St. Paul’s Cathedral reflected in the Software Engineering Institute across the street.
Above, the distinctive grotesque eruption at the pinnacle of the pyramid roof. Below, the alternating eagles and torches of the cornice.
Two great cultural institutions that vacated their landmark buildings for different reasons. The Twentieth Century Club, Pittsburgh’s premier women’s club, fell on hard times like most clubs in our antisocial twenty-first century. The Historical Society of Western Pennsylvania, on the other hand, prospered and moved its collection to the Heinz History Center in the Strip. Old Pa Pitt is delighted to see that the old Historical Society building will soon be a Latin American Cultural Center, so that once again it will be a cultural landmark in Oakland.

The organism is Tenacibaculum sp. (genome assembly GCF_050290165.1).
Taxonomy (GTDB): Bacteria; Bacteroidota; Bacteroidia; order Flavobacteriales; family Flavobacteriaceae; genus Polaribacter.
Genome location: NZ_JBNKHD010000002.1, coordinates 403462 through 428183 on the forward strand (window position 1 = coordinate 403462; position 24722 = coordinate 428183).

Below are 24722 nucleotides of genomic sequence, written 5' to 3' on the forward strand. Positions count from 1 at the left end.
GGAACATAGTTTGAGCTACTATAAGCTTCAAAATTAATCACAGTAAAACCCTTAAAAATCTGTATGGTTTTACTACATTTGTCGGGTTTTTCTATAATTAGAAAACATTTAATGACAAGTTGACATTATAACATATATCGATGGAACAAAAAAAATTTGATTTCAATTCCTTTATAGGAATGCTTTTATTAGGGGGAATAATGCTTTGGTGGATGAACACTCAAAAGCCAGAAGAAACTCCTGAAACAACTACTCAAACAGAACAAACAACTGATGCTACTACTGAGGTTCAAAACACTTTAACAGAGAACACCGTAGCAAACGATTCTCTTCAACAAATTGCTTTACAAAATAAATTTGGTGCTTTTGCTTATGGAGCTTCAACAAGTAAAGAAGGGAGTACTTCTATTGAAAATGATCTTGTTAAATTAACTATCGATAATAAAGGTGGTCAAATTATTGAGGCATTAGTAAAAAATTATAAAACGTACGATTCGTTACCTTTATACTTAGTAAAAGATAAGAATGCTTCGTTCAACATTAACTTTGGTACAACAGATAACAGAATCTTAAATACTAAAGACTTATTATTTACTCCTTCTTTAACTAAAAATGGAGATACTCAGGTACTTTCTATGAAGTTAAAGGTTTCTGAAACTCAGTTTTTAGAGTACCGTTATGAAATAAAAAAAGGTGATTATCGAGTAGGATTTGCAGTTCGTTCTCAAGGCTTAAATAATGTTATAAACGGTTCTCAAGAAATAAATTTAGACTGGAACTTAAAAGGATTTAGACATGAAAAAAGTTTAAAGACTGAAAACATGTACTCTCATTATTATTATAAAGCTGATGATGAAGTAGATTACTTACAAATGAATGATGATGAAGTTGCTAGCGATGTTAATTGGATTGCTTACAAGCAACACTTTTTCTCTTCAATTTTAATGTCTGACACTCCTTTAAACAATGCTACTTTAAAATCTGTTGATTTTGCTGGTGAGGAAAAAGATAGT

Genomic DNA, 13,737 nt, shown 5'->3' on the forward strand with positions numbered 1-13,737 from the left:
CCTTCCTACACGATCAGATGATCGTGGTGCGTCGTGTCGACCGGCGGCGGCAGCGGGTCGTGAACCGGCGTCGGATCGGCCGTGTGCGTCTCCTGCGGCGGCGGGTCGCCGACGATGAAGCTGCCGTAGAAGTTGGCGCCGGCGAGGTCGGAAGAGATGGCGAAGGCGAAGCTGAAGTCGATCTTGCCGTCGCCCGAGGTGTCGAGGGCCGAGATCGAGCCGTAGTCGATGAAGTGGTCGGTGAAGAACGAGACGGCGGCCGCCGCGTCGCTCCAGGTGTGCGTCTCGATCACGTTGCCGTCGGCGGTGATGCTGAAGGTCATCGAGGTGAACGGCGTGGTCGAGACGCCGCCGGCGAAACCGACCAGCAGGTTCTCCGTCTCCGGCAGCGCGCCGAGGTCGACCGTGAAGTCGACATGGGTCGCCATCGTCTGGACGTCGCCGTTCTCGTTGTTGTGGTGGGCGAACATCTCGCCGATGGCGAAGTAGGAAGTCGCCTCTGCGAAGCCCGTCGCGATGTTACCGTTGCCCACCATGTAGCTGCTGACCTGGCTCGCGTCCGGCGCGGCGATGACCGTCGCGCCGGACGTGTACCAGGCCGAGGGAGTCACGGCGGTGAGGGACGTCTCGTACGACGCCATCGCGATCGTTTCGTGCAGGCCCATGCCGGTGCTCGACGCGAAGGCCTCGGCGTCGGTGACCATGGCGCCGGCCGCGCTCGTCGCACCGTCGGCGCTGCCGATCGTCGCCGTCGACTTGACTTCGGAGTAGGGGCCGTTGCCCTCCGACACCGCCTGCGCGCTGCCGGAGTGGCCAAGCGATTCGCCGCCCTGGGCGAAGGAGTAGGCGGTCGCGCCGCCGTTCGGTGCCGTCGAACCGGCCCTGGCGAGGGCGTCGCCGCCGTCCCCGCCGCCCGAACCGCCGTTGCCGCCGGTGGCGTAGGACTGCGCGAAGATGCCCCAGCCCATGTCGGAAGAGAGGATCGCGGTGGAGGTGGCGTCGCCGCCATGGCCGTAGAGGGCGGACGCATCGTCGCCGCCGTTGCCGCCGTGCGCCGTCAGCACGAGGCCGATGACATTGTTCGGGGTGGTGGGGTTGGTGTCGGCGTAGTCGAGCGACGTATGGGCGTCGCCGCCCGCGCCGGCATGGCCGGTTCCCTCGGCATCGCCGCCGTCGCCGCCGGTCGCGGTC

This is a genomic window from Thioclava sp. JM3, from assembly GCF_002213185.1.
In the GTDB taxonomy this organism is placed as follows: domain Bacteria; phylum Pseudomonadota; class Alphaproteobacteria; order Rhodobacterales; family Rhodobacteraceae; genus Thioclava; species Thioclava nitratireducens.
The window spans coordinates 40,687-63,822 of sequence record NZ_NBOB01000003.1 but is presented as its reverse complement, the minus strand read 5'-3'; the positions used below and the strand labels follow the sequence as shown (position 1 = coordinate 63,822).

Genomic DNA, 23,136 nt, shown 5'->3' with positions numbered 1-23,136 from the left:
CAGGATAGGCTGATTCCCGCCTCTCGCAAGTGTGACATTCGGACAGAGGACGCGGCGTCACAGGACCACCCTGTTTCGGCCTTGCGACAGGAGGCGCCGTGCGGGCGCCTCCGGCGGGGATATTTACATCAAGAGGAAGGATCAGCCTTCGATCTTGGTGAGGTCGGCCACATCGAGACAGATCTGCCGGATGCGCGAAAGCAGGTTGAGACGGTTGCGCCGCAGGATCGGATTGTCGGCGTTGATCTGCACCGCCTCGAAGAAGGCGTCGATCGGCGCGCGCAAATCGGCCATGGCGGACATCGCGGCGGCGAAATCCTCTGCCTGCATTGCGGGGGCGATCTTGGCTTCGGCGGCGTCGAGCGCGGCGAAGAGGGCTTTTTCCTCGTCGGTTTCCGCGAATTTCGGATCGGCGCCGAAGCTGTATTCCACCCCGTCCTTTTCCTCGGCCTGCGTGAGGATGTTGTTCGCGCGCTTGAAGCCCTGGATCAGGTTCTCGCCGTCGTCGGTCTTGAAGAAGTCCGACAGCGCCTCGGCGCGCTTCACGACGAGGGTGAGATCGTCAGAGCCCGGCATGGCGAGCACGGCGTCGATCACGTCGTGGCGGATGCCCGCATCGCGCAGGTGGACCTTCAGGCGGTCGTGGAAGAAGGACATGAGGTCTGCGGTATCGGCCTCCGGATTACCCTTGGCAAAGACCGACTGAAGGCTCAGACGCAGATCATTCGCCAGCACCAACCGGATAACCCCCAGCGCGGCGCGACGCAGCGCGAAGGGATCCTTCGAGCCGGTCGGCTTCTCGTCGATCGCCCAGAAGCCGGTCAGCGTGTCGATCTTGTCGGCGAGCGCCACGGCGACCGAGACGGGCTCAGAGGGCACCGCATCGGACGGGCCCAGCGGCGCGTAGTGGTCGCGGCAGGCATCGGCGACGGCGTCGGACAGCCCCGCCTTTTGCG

The Twentieth Century Club was designed by the prolific Benno Janssen.
The Historical Society of Western Pennsylvania was by the firm of Ingham and Boyd.
The story told by architectural historian Franklin Toker is that the architect Henry Hornbostel wanted this building to face Fifth Avenue, with a long vista back from the street, but the clients insisted that it had to face Bigelow Boulevard. Reluctantly Hornbostel acquiesced—and then built it his way anyway. What are you going to do? Tear it down and do it over?
This is one of a number of buildings in Pittsburgh inspired by the Mausoleum at Halicarnassus, and this is the one that most obviously follows its model.